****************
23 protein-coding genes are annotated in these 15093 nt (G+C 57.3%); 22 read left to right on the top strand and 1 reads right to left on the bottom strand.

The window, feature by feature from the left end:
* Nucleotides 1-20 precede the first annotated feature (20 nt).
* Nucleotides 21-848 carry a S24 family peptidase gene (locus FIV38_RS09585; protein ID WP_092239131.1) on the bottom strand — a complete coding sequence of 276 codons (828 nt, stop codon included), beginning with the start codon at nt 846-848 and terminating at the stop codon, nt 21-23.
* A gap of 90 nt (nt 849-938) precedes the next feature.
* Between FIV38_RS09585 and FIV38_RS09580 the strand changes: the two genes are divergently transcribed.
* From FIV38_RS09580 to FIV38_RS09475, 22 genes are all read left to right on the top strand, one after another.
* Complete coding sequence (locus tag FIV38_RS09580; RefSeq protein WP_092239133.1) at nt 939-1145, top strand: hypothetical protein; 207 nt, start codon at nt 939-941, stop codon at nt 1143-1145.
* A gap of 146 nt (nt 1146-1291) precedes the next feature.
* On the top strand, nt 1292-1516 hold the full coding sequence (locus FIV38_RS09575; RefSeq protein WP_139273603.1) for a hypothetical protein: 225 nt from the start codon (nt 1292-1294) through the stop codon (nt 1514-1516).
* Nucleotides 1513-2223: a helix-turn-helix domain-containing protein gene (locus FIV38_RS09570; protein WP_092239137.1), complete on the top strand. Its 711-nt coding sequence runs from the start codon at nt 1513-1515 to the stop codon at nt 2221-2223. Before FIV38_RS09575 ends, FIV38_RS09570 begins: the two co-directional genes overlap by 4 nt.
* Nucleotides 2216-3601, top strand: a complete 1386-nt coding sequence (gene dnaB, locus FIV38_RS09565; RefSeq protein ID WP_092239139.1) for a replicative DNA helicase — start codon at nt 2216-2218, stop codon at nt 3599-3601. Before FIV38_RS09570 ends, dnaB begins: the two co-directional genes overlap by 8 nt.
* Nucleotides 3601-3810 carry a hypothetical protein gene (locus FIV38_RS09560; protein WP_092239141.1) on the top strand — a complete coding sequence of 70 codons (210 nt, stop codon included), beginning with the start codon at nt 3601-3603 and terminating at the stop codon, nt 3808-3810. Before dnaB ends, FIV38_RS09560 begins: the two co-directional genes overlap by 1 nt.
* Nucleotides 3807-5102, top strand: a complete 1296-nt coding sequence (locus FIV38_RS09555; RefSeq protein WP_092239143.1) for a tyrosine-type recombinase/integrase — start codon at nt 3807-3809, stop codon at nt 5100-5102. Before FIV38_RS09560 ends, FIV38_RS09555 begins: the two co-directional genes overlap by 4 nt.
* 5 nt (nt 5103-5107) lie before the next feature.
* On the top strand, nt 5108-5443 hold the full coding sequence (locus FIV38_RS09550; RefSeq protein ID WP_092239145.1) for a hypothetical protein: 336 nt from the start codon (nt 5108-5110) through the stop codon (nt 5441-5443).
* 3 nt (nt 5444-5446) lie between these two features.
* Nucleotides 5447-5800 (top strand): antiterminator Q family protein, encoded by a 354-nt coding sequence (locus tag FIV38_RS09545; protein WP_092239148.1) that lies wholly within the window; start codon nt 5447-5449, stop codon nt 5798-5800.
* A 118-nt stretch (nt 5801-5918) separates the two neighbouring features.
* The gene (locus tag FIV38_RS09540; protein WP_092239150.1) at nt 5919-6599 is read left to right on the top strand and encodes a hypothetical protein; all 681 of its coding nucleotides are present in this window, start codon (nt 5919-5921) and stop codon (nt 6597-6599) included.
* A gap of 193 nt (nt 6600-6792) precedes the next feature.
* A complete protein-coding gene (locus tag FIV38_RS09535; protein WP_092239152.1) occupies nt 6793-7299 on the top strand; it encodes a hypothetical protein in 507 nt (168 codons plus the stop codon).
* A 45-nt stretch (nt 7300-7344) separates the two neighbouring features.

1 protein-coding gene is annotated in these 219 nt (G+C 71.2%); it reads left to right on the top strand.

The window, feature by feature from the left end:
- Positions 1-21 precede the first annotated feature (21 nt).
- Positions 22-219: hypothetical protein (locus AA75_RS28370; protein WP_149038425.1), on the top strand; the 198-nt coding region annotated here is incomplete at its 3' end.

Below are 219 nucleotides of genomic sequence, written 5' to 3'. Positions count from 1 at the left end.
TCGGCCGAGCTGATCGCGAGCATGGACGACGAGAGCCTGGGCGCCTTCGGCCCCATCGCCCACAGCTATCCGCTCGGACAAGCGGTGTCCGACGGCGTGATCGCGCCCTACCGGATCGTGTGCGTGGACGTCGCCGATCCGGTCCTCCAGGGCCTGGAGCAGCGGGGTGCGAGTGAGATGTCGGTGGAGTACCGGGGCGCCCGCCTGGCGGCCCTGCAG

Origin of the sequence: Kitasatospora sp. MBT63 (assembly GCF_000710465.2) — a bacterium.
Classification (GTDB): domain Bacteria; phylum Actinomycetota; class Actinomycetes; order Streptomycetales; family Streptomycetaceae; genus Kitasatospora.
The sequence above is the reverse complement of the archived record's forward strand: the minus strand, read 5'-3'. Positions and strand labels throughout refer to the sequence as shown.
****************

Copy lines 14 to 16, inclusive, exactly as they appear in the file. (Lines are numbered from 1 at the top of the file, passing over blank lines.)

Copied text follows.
* Nucleotides 3807-5102, top strand: a complete 1296-nt coding sequence (locus FIV38_RS09555; RefSeq protein WP_092239143.1) for a tyrosine-type recombinase/integrase — start codon at nt 3807-3809, stop codon at nt 5100-5102. Before FIV38_RS09560 ends, FIV38_RS09555 begins: the two co-directional genes overlap by 4 nt.
* 5 nt (nt 5103-5107) lie before the next feature.
* On the top strand, nt 5108-5443 hold the full coding sequence (locus FIV38_RS09550; RefSeq protein ID WP_092239145.1) for a hypothetical protein: 336 nt from the start codon (nt 5108-5110) through the stop codon (nt 5441-5443).